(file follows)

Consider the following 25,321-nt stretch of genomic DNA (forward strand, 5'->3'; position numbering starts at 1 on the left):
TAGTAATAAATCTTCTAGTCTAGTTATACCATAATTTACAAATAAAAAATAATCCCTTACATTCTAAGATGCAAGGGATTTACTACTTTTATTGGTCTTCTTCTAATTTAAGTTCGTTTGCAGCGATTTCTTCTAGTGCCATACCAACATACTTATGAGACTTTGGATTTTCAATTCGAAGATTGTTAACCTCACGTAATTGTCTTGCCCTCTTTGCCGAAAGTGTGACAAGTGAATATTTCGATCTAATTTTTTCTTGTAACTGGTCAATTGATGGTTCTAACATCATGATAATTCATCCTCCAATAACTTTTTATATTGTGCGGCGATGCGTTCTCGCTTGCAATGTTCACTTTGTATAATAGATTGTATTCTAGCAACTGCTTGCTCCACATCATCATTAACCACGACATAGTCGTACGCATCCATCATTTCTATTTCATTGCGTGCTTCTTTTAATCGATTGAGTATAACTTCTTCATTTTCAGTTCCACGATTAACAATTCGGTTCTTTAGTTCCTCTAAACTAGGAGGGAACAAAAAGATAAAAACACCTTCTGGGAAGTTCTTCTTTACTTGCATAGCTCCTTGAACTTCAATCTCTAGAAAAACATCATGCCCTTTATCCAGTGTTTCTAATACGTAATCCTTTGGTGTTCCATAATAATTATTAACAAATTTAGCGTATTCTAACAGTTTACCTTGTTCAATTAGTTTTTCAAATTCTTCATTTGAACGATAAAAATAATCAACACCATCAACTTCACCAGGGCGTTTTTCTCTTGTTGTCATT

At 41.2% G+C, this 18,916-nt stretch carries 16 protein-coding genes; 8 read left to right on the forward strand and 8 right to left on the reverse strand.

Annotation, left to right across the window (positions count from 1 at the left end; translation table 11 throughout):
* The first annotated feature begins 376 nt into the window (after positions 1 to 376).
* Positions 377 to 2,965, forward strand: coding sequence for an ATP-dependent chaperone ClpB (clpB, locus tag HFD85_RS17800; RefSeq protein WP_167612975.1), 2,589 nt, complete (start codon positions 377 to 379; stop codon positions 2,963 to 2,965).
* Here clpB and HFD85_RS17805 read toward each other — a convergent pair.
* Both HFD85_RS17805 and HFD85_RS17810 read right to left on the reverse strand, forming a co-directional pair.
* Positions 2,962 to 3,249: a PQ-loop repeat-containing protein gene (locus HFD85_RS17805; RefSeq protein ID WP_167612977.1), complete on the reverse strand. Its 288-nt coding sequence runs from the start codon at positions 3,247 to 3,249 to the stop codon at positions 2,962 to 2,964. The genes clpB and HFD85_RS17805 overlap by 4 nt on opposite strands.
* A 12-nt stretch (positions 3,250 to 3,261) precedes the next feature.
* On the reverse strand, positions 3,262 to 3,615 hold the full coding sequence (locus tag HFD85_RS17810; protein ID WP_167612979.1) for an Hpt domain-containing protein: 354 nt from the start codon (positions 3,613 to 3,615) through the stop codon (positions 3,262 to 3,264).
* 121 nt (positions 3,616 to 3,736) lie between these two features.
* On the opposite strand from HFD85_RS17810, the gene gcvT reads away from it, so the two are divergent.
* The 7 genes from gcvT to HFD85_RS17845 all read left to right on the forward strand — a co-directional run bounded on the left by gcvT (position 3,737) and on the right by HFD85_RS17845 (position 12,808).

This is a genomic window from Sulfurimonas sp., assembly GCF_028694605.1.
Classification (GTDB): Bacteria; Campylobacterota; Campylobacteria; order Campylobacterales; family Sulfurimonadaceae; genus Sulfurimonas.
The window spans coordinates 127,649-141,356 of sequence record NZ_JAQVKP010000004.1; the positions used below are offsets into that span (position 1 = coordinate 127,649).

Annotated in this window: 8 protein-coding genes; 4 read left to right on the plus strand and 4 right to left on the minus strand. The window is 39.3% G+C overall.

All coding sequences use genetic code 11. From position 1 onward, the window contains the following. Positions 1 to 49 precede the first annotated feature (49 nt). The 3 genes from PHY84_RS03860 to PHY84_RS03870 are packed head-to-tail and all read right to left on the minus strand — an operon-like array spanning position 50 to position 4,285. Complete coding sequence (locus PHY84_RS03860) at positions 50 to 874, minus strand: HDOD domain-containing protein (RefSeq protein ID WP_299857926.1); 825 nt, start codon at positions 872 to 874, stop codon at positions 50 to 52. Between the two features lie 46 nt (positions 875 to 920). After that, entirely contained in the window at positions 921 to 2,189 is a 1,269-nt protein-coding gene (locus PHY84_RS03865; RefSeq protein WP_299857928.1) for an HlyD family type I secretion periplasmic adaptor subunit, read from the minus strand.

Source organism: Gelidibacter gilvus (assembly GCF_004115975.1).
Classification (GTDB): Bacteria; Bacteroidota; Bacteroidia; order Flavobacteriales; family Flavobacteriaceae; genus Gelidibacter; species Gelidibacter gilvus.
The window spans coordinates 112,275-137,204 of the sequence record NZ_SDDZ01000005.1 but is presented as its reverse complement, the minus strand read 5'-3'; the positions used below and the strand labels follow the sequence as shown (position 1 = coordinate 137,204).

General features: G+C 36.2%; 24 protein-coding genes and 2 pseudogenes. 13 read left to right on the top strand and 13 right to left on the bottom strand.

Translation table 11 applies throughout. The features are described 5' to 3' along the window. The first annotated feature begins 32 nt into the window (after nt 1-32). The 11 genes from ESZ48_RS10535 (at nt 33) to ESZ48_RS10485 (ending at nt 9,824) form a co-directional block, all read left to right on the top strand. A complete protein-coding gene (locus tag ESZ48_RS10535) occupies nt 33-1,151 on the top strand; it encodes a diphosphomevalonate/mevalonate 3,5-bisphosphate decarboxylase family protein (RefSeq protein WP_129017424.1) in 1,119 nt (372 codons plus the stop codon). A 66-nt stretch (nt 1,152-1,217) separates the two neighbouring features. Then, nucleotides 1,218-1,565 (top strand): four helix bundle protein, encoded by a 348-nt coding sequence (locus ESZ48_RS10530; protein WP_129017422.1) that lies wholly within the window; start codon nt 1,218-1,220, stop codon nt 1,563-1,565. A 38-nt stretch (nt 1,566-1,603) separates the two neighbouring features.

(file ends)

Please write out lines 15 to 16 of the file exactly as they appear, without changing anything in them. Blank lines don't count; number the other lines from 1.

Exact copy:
This is a genomic window from Sulfurimonas sp., assembly GCF_028694605.1.
Classification (GTDB): Bacteria; Campylobacterota; Campylobacteria; order Campylobacterales; family Sulfurimonadaceae; genus Sulfurimonas.